many markets, although the challenges of adequately managing scattered,
single family rental units is no small thing. It would reduce vacancies
and expand the supply of rentals at a time when they’re badly needed.
And real estate interests, state and local governments and communities
themselves are terrified by the looming flood of foreclosed homes that
is building up and depressing home sales and prices. They likely would
welcome any moves that would slow down the torrent.
But why should the government be so anxious to engineer the transfer
of thousands of properties into private hands, when it could hold them
itself through the GSEs, offer them for long-term rentals, protect
communities from opportunists and profiteers, and keep that potential
upside for itself?
America’s Best Landlords?
The problem with turning to the private sector to move these
properties out of the GSEs’ hands is that these interests ultimately
will want to generate sufficient profits to give their investors
competitive returns. This will mean one or a combination of outcomes:
• Once acquired, maintenance and
upkeep on the properties will be held to a bare minimum to maximize the
rate of return on rental income. See “Slumlords, neighborhood
deterioration” for further details.
• Homes will be flipped as soon
as possible to new investors who couldn’t bid for large numbers of
units. See above or below, repeat.
• Investors offer smaller lots of
homes to state or local governments, at a mark-up that secures their
return, hiking the ultimate cost of the homes.
• Homes are maintained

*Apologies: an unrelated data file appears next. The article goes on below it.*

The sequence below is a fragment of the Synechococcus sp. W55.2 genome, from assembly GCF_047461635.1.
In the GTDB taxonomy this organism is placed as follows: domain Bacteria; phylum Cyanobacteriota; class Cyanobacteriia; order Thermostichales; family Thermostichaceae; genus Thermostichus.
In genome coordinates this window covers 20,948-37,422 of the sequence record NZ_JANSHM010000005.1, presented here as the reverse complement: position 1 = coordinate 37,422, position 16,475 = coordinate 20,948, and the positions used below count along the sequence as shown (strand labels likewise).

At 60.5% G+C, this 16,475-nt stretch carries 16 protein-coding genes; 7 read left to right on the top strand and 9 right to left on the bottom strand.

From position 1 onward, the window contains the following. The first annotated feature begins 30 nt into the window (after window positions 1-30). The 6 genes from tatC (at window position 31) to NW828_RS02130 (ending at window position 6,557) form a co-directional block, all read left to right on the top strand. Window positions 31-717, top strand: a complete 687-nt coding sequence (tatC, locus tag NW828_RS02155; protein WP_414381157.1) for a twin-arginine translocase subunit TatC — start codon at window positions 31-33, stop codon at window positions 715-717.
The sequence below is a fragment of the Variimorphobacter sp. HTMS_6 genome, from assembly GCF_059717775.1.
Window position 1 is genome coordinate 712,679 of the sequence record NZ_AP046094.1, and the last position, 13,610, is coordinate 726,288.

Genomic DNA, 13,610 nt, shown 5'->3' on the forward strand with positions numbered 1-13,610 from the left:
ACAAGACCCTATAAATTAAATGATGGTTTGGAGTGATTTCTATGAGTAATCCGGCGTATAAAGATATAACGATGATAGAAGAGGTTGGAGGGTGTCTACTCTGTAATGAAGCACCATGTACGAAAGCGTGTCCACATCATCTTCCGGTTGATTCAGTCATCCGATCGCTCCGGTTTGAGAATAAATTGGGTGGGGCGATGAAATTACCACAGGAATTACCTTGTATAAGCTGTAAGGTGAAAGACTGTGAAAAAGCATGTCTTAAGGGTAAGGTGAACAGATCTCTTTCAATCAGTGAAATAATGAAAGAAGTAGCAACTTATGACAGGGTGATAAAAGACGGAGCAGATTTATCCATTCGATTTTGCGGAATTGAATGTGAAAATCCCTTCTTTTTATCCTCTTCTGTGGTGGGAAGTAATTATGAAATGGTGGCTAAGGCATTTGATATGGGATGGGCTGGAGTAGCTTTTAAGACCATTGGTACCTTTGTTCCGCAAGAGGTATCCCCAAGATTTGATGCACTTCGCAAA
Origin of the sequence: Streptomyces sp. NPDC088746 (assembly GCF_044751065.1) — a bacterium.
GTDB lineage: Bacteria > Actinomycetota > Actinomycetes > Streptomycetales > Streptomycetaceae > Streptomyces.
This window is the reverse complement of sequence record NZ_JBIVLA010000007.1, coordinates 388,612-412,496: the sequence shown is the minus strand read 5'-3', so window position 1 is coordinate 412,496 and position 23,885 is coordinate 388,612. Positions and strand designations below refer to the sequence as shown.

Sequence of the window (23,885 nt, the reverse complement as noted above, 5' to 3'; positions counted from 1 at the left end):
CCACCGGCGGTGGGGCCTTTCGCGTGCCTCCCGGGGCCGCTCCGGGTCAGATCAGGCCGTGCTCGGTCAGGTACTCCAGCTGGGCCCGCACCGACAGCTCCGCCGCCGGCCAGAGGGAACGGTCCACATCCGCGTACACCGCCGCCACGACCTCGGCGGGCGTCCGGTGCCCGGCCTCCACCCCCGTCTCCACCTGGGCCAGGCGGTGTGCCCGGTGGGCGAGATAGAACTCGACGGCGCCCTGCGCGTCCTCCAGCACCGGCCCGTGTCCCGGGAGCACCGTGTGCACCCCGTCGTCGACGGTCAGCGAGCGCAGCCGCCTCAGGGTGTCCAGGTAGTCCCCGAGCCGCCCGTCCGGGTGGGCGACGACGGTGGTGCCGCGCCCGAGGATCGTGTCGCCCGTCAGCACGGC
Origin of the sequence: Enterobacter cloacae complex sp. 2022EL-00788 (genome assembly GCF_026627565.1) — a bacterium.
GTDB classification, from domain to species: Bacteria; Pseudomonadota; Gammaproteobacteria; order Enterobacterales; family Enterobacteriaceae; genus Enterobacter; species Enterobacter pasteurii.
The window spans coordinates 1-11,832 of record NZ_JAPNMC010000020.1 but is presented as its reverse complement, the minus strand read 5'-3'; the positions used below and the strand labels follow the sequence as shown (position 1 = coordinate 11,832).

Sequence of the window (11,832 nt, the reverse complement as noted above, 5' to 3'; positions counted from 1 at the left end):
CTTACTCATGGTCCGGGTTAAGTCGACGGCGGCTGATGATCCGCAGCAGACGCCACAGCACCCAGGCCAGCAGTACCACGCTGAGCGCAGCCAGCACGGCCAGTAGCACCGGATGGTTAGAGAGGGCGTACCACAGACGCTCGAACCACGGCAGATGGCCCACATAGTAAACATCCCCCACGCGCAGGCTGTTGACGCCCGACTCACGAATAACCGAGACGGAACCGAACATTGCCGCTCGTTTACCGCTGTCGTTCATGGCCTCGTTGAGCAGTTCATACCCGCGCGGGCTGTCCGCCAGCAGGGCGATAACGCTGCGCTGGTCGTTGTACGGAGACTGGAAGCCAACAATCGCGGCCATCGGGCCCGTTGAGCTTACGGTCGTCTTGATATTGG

and held until the market firms up, rents are set at the highest level
possible, then the homes flipped to new owner-occupants, who will have
to pay a high enough premium to generate equity-like returns for the
A recent news story
on mortgage fraud noted that “Fannie Mae continues to investigate REO
flipping involving real estate agents who withhold competitive offers on
REO properties so that they can control the acquisition and subsequent
flip.” In other words, private sector real estate interests already
have found ways to scam the REO disposition process to enrich
themselves. Freddie Mac published an article on its Executives Perspectives Blog outlining its increased attention to fraud by real estate professionals in arranging short sales.
Fannie and Freddie are effectively owned by the US government. They
no longer have to worry about shareholders’ interests, or Wall Street’s
assessment of the net profit potential of their programs. In another
time, progressives might have lobbied for the government to set up a
dedicated entity to facilitate the clearance of excess real estate
inventory and do the utmost possible to protect current homeowners and
local markets. But the government already has this solution to hand in
Fannie Mae and Freddie Mac. So why not use them for this purpose?
This would keep the properties occupied and generate some revenue.
This could be used to offset what they paid to redeem the mortgages from
investors, and cover ongoing maintenance and management costs. As
markets stabilize, properties could be put into the for-sale market at a
controlled pace with an absolute preference for new owner-occupant
buyers, in many cases even the families then renting the homes. Unlike
private investors motivated by the need to generate the highest possible
short-term return on investment, this approach would allow for more
patient management of the rental assets and a focus on the social and
community returns, as well as the financial ones.
It’s the Politics, Stupid
Nothing illustrates the quandary of Fannie and Freddie’s
conservatorship more starkly than this paradox. Politics in Washington
means that the GSEs can’t be allowed to enter into any projects that
could extend their lifetimes any longer than minimally necessary. So
there is a premium on solutions to the REO dilemma that move the assets
off their books as quickly as possible. Even if that means